Worth A Watch? – The Suicide Squad (2021)

Whoever floated the idea of giving James Gunn the director's chair for Guardians of The Galaxy must have had a real uphill battle in the boardroom.


A guy who wrote Scooby-Doo and the maligned Scooby-Doo 2: Monsters Unleashed – both whose critical reception could be generously described as “underwhelming” – and whose directorial credits prior to this include a sci-fi dark comedy horror film and dark comedy superhero film would have had to have led to some chuckles from those in attendance.


I wonder how long the silence was after everyone realised that it was a serious suggestion. I’m going to guess a good couple of minutes. This decision must have been one of those Back to the Future/Loki/Third classic sci-fi time travel film that I can’t think of right now type of timeline altering events and it turns out we ended in one of the better timelines. I’m happy we landed in this timeline and I imagine the executives from that original meeting are too.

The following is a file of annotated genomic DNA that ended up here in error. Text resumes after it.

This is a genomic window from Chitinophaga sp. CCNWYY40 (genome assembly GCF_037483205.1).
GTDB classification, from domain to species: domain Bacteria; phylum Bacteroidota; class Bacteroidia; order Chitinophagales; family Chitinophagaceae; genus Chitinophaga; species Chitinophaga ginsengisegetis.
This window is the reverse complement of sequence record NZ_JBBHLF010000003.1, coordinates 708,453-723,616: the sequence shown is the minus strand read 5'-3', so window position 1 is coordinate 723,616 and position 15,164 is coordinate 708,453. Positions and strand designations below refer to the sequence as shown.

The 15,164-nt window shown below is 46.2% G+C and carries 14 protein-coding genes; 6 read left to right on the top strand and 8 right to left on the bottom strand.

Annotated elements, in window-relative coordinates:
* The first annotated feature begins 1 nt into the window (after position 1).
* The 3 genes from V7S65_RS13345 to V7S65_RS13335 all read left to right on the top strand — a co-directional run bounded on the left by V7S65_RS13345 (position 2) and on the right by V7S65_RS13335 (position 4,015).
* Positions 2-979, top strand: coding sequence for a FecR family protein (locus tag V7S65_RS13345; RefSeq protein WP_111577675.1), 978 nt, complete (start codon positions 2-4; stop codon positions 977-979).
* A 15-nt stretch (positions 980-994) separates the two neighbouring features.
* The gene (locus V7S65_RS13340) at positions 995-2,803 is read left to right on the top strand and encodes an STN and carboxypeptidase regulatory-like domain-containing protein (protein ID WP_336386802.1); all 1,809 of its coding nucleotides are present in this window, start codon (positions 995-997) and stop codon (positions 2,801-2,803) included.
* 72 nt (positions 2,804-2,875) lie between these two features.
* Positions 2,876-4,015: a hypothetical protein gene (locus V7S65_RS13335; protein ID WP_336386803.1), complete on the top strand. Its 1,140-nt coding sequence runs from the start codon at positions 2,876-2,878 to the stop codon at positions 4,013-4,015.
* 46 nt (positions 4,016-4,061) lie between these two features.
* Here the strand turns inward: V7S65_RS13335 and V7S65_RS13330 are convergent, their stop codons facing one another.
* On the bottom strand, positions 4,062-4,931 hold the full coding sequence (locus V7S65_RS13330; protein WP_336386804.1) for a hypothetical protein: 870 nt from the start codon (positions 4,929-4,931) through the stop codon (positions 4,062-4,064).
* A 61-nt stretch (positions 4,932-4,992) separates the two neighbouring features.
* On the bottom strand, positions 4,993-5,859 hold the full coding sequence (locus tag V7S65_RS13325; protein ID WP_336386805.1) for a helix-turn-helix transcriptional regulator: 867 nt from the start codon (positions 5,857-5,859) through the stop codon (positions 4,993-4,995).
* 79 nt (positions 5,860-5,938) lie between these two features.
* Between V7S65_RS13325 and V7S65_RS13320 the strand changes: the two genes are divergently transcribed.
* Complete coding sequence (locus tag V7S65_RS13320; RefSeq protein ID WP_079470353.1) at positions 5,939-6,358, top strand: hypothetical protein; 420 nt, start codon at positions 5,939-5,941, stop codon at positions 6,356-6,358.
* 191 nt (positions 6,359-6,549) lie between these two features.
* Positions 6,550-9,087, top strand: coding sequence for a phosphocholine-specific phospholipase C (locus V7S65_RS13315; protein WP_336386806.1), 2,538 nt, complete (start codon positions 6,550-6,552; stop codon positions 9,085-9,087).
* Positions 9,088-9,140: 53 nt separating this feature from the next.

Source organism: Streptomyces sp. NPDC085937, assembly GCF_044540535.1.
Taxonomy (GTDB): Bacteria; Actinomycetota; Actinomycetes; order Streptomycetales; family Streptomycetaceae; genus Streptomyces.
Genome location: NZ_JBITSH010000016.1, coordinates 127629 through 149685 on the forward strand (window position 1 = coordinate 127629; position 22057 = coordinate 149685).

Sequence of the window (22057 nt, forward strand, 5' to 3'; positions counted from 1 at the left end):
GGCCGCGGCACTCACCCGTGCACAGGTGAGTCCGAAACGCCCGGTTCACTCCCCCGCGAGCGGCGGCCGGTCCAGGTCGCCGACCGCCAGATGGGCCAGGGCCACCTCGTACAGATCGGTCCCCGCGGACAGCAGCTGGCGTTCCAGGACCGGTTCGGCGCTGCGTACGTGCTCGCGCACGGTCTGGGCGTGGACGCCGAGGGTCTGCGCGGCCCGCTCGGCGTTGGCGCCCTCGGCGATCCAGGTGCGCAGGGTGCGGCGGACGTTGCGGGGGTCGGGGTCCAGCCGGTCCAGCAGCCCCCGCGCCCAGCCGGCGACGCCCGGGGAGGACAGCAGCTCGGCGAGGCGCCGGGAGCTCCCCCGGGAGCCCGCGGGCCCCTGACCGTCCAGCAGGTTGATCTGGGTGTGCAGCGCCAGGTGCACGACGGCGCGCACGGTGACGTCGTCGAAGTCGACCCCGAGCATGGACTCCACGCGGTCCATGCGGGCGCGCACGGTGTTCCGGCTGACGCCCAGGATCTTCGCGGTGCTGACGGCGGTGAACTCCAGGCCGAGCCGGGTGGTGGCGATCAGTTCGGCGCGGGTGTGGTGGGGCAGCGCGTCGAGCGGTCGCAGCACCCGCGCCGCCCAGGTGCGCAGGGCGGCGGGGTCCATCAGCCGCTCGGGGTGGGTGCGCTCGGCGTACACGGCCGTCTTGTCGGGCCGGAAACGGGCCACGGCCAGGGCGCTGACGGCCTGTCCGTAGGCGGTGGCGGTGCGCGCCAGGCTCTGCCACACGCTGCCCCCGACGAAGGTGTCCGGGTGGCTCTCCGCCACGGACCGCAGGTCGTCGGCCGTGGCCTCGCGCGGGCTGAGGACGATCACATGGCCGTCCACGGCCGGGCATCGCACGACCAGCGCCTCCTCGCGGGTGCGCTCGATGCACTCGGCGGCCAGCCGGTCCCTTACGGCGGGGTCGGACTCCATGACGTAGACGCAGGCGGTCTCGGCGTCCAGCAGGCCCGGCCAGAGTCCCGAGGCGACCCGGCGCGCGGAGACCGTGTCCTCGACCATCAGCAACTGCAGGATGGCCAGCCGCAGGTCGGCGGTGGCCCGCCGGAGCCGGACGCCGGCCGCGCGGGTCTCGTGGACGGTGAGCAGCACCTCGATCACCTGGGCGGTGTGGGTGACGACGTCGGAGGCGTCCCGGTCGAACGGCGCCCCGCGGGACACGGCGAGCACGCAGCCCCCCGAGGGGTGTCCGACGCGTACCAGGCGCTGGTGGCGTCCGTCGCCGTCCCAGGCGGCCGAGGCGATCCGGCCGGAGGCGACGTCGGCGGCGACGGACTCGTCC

So, history lesson real quick for everyone not in the know. Guardians of The Galaxy got made and skyrocketed both the characters and Gunn’s stardom to incredible heights, the sequel doubled down, and then out of nowhere, he was unceremoniously dumped by Marvel.


He’d barely hit the ground before DC swooped in from the sidelines to revitalise their lagging cinematic universe with a reboot of their critically panned David Ayer-directed Suicide Squad that in the great tradition of the majority of DC films, bombed.


With interest for another Suicide Squad film understandably not at an all-time high, James Gunn had quite a high bar to clear even with his strong track record. Personally, when I heard the announcement, I was hopeful that Gunn could inject the same sense of fun and irreverence that he brought to Guardians.